Overwriting Git history requires caution and care. An unlimited amount of work can be permanently lost in doing so. Git repos should have “offsite” backup that is checkpointed–the backup retains more than just the last copy. Overwriting Git history should normally only be done on “feature” branches, not on the “main” branch.
Overwrite Git history: common Git development patterns may require contributors to overwrite feature branch commits to avoid cluttered Git history. This Git development pattern usually has the contributor:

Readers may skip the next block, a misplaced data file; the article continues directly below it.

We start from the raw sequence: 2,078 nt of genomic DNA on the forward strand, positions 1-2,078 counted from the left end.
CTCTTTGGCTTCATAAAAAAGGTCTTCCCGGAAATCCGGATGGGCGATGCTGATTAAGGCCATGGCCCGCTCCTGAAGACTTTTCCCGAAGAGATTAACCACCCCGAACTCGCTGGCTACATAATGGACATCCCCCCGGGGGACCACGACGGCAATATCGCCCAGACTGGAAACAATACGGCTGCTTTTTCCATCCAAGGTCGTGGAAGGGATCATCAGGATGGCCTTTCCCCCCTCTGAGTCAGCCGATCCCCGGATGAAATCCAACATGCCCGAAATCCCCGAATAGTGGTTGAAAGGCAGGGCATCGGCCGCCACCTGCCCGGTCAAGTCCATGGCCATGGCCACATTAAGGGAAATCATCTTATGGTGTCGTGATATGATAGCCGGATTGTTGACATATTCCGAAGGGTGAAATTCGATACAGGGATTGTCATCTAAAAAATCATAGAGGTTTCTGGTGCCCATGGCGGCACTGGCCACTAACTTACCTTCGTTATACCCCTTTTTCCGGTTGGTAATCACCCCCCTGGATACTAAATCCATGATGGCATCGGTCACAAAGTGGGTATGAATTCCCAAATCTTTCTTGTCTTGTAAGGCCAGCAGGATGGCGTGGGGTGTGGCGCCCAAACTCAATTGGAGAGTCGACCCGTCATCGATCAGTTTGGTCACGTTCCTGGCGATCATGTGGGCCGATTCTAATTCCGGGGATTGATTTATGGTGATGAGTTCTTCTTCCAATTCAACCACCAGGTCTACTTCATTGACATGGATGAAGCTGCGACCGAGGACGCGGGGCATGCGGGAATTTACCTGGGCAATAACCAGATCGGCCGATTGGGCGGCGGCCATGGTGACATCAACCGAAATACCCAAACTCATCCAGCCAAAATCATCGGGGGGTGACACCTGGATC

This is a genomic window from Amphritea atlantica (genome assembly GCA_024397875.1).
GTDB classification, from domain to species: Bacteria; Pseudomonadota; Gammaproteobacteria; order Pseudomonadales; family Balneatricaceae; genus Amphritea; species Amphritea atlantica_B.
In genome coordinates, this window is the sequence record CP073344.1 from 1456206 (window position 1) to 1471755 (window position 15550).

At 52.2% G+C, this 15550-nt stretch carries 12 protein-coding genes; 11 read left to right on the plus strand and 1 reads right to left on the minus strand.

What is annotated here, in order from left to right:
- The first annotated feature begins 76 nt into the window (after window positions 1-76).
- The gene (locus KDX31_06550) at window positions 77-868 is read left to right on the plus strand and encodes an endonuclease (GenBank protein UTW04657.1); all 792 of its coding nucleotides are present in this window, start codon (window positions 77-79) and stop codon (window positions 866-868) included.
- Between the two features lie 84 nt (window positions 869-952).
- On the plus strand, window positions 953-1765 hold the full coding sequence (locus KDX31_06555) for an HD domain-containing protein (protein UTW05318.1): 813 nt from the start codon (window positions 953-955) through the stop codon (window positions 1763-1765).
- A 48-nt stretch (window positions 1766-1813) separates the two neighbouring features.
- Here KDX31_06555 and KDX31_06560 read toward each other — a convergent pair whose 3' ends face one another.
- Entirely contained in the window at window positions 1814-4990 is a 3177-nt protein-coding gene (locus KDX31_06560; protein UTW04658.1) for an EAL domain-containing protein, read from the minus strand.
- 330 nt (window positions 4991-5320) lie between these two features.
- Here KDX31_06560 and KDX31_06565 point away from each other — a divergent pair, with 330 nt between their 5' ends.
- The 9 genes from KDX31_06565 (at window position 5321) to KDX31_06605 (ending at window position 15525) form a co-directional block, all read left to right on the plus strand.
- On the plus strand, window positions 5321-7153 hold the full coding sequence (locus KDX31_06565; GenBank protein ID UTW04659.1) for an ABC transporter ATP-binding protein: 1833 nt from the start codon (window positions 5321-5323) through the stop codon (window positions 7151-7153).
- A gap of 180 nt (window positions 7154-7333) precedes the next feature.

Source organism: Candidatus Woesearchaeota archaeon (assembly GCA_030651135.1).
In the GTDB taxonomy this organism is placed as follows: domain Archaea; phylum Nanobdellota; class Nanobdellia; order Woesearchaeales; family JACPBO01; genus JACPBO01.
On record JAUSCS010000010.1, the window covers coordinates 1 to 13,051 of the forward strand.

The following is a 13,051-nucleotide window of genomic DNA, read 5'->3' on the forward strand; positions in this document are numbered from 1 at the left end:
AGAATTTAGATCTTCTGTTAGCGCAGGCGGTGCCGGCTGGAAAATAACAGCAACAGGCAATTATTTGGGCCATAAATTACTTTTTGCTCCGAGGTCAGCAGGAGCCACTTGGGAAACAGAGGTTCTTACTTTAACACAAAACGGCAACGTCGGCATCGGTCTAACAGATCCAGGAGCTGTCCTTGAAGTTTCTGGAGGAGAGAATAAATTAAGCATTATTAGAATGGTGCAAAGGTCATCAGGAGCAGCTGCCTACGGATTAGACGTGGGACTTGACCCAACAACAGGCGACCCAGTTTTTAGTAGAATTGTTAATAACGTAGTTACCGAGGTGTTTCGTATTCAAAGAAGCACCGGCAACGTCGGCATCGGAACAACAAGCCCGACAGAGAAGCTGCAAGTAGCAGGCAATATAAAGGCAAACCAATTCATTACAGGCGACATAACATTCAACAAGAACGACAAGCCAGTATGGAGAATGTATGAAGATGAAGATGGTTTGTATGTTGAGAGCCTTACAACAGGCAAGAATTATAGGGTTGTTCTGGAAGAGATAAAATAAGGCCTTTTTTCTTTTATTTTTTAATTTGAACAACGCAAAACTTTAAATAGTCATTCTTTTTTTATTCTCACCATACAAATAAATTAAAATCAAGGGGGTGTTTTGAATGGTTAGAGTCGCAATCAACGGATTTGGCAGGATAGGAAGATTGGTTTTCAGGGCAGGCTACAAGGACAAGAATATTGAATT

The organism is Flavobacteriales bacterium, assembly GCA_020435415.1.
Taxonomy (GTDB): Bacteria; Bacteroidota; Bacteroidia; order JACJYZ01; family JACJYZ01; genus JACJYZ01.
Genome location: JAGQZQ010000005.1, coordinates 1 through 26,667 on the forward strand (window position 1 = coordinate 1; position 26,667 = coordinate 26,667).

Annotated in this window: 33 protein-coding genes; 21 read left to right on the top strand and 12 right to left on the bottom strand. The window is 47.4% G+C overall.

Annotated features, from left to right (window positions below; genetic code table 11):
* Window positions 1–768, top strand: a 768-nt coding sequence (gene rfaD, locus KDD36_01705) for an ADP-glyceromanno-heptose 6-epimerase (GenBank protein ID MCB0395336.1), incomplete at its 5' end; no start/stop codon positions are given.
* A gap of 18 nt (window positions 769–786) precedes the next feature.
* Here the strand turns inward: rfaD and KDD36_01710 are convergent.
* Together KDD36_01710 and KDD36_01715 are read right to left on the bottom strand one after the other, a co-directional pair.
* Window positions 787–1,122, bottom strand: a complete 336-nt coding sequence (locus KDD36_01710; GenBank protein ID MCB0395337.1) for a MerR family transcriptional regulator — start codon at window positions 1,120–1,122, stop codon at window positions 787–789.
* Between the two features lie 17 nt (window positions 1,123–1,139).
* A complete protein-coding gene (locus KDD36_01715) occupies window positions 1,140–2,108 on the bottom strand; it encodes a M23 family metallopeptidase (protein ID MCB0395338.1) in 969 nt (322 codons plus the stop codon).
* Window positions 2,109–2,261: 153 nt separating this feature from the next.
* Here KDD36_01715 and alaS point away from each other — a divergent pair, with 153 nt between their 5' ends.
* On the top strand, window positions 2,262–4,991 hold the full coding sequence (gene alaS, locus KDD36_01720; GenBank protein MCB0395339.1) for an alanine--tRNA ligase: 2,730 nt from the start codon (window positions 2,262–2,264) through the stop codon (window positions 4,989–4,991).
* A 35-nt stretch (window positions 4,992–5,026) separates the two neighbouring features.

Fork the original repo
Make a feature branch in the fork, allowing maintainers to edit
git switch -c myfeature
CI pipelines validate/lint contributor pushes
git push -u origin myfeature
If CI errors, require overwriting and force-pushing correction
git commit -am "fixup"
Squash oops/typo commits
git rebase -i HEAD~2 myfeature
The “~2” indicates how far back to allow squashing. To reach farther back in history, increase “2”. Squash the fixup commit(s) by changing “pick” to “f” and then save in the editor that opens automatically.
Once you’re confident changes are correct, force push.